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SEA ROUTES TO GOLD Oscar Lewis

SEA ROUTES TO GOLD

Oscar Lewis

Published August 12th 1971
ISBN : 9780345223791
paperback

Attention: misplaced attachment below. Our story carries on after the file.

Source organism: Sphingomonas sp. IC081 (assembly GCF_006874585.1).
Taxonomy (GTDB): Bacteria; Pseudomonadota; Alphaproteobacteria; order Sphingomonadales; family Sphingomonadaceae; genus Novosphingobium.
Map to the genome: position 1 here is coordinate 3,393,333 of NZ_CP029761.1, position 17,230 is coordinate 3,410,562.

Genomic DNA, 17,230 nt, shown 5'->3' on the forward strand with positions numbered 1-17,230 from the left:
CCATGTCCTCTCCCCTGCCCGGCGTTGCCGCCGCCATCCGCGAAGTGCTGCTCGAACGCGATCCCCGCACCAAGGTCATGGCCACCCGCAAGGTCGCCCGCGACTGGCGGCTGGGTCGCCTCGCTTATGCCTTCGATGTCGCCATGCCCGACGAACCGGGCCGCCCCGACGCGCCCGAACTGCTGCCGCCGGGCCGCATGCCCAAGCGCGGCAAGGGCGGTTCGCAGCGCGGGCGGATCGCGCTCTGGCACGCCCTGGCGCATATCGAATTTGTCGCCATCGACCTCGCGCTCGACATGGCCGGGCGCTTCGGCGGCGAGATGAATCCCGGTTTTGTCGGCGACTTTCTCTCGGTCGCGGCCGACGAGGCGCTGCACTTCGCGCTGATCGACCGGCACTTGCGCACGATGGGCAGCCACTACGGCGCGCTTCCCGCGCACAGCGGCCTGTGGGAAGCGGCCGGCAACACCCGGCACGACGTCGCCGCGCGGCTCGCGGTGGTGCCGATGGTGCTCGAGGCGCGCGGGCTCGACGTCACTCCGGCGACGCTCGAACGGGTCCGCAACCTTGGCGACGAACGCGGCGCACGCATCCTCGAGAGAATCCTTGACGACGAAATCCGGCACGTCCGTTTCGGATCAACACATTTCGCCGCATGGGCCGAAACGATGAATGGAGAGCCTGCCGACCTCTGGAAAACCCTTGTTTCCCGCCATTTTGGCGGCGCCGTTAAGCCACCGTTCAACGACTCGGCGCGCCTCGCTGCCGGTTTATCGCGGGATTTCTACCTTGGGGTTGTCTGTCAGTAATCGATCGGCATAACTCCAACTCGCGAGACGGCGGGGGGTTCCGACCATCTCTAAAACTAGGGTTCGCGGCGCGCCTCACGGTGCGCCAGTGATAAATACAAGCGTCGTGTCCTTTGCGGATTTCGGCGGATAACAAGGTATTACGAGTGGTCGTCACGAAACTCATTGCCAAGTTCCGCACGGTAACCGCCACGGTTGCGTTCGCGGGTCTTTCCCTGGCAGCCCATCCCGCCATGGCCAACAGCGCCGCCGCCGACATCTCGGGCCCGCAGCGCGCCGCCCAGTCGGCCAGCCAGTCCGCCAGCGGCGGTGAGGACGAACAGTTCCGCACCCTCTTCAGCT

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SEA ROUTES TO THE GOLD FIELDS INTRODUCTION THE tens of thousands who set off for California by water during the first years of the gold rush left behind an un commonly detailed record of their journey, for theirs was one of the most articulateMoreSEA ROUTES TO THE GOLD FIELDS INTRODUCTION THE tens of thousands who set off for California by water during the first years of the gold rush left behind an un commonly detailed record of their journey, for theirs was one of the most articulate migrations in history. The Argo naut who failed to commit his impressions to paper was decidedly an exception. In his eagerness to be among the first to reach the diggings, he might set sail without many things necessary to his safety or comfort in the new land, but rarely was he without a notebook, a quillpen, and a bottle of ink. He provided himself with writing-materials because, to a man, he recognized that the enterprise on which he had embarked was likely to prove the most momentous hap pening of his life, and it was natural that he should want to preserve in black and white a record of his great adventure. To be sure, those who made the journey by land were no less eager to put on paper a day-by-day chronicle of hap penings along the way, but comparatively few were able to carry out that resolve. The westward trek over prairie and desert and mountain was a physical ordeal so grueling that not many had time or energy to keep detailed records. On the other hand, those who traveled by sea found in. their journals a welcome relief from the tedium of idle weeks aboard ship. The consequence is that while overland diaries are comparatively rare, there exist today hundreds of diaries, journals, and collections of letters, all setting forth Introduction aei aji eir. uieo e at sea on the months-long voy ages Q riB lGmbaYkation to San Francisco. In , the nature of things much of this material is of little interest tb present-day readers. To the average 3 49er, wield ing a pen was as unfamiliar a task as building a wing dam or operating a sluice box, and when he opened the virgin pages of his diary and set about describing the impact of a life completely new, he seldom accomplished more than a barren record of the length of each days run, the state of the weather, and a catalogue of meals served, ships sighted, and fishes caught. The result is that one finds a marked similarity in these narratives. Except for the names of the ships on which they sailed, the routes followed, and the stops along the way, scores of such documents are all but indis tinguishable from one another. There were some fortunate exceptions to this rule, how ever. Every now and then one comes across the diary of some long-forgotten traveler who possessed all uncon sciously, one must believe the gift of bringing to life the feel and flavor of these long coast-to-coast passages a century ago. This quality of vividly evoking the past is as diffi cult to define as it is rare. It bears no discoverable relation to the Argonauts familiarity with the process of putting words on paper the most facile diarists are often the most arid. It is not a matter of education some of the most in formative narratives were written by men not many degrees above illiteracy, and the explanation seems to be that for such as these the task of writing at all was too laborious to permit recording commonplace happenings. More than anything else, perhaps, the secret lay in the fact that when certain California-bound emigrants sat down to struggle with their diaries, they brought to bear a native shrewdness VI Introduction of observation, a selective sense that discarded the familiar and obvious and focused unerringly on what seemed to them worthy of note because it lay beyond their former experiences. Thus the Maine farmer who in April 1849 found himself on an island off the coast of Brazil had nothing to write about his relief at regaining land after seven weeks at sea, and little about his first contacts with an alien civilization. These could be taken for granted. But he described in detail an exotic tropical fruit he had never seen before cc . . ...